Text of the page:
Cowan, R.S. and Maslin, R.B. (1999). Acacia ramiflora. Flora of Australia Online. Australian Biological Resources Study, Canberra. Accessed 21/06/2012.
Department of Sustainability, Environment, Water, Population and Communities (DSEWPC) (2008). Acacia ramiflora in Species Profile and Threats Database, Department of Sustainability, Environment, Water, Population and Communities, Canberra. Accessed 11/10/2011.
Forster, P. (2008). Conservation Status Assessment for Acacia ramiflora Rare and Threatened Species Technical Committee November 2009.
Pedley, L. (1978). A revision of Acacia Mill. In Queensland. Austrobaileya 1 (2): 210.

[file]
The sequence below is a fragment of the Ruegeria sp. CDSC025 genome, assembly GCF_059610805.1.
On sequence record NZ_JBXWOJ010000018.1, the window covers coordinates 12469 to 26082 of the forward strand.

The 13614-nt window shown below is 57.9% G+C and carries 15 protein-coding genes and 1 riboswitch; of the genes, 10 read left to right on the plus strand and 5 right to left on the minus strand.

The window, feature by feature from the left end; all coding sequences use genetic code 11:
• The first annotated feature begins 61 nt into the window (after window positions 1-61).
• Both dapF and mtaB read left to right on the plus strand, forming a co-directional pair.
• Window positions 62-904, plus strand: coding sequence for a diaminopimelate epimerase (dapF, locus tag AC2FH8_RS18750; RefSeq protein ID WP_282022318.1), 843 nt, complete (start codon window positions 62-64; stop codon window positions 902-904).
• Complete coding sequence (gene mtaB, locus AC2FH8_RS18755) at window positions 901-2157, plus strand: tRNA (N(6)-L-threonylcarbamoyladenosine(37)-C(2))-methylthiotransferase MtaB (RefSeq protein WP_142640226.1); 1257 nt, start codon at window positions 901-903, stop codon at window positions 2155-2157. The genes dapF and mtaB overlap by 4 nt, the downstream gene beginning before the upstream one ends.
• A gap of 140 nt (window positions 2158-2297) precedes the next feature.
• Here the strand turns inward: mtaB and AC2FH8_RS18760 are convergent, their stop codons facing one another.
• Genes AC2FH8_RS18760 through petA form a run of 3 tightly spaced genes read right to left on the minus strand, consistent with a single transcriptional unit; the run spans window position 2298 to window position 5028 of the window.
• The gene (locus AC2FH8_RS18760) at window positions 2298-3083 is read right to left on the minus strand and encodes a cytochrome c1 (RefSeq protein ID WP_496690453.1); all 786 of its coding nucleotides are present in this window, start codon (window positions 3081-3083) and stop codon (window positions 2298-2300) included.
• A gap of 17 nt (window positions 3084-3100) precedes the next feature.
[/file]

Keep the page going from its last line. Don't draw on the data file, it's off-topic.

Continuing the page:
Queensland Herbarium (2011). Specimen label information. Queensland Herbarium. Accessed 26/10/2011.
Queensland Transport and Roads Investment Program 2010-11 to 2013-14. North West - Regional Profile. P 216. Accessed 26/10/11.
Williams, P.R., Kimlin, S.R., Anchen, G.E. and Staier, E.G. (2004). Post-fire sprouting and seedling recruitment of Acacia ramiflora (Mimosaceae), a threatened shrub of sandstone and granite heathy woodland in northern Australia. Proceedings of the Royal Society of Queensland. 111: 103-105.
Profile author
Lynise Wearne (21/06/2012)

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Data source

This profile data is sourced from the QLD Wildlife Data API using the Get species by ID function used under CC-By 4.0.

This information is sourced from the WildNet database managed by the Queensland Department of Environment and Science.

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Last updated
20 May 2024